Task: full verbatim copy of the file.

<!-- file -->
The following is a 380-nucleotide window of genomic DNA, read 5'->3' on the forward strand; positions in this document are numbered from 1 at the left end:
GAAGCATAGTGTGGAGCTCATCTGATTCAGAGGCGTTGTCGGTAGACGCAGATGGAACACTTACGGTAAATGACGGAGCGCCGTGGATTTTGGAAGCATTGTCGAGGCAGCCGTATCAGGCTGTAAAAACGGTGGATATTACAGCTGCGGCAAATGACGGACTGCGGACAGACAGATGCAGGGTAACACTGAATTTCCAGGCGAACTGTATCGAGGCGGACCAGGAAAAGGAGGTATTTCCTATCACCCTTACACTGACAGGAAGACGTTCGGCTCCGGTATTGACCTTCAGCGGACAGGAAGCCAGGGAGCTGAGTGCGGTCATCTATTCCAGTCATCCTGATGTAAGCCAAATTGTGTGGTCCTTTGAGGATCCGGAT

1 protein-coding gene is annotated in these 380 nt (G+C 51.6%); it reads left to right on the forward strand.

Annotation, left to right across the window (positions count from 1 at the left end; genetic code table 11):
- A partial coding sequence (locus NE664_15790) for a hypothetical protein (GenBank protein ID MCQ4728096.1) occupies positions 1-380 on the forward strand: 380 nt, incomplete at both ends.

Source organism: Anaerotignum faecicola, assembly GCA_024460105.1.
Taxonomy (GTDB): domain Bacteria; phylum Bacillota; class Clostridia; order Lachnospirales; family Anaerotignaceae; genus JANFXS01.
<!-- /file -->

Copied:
The following is a 380-nucleotide window of genomic DNA, read 5'->3' on the forward strand; positions in this document are numbered from 1 at the left end:
GAAGCATAGTGTGGAGCTCATCTGATTCAGAGGCGTTGTCGGTAGACGCAGATGGAACACTTACGGTAAATGACGGAGCGCCGTGGATTTTGGAAGCATTGTCGAGGCAGCCGTATCAGGCTGTAAAAACGGTGGATATTACAGCTGCGGCAAATGACGGACTGCGGACAGACAGATGCAGGGTAACACTGAATTTCCAGGCGAACTGTATCGAGGCGGACCAGGAAAAGGAGGTATTTCCTATCACCCTTACACTGACAGGAAGACGTTCGGCTCCGGTATTGACCTTCAGCGGACAGGAAGCCAGGGAGCTGAGTGCGGTCATCTATTCCAGTCATCCTGATGTAAGCCAAATTGTGTGGTCCTTTGAGGATCCGGAT

1 protein-coding gene is annotated in these 380 nt (G+C 51.6%); it reads left to right on the forward strand.

Annotation, left to right across the window (positions count from 1 at the left end; genetic code table 11):
- A partial coding sequence (locus NE664_15790) for a hypothetical protein (GenBank protein ID MCQ4728096.1) occupies positions 1-380 on the forward strand: 380 nt, incomplete at both ends.

Source organism: Anaerotignum faecicola, assembly GCA_024460105.1.
Taxonomy (GTDB): domain Bacteria; phylum Bacillota; class Clostridia; order Lachnospirales; family Anaerotignaceae; genus JANFXS01.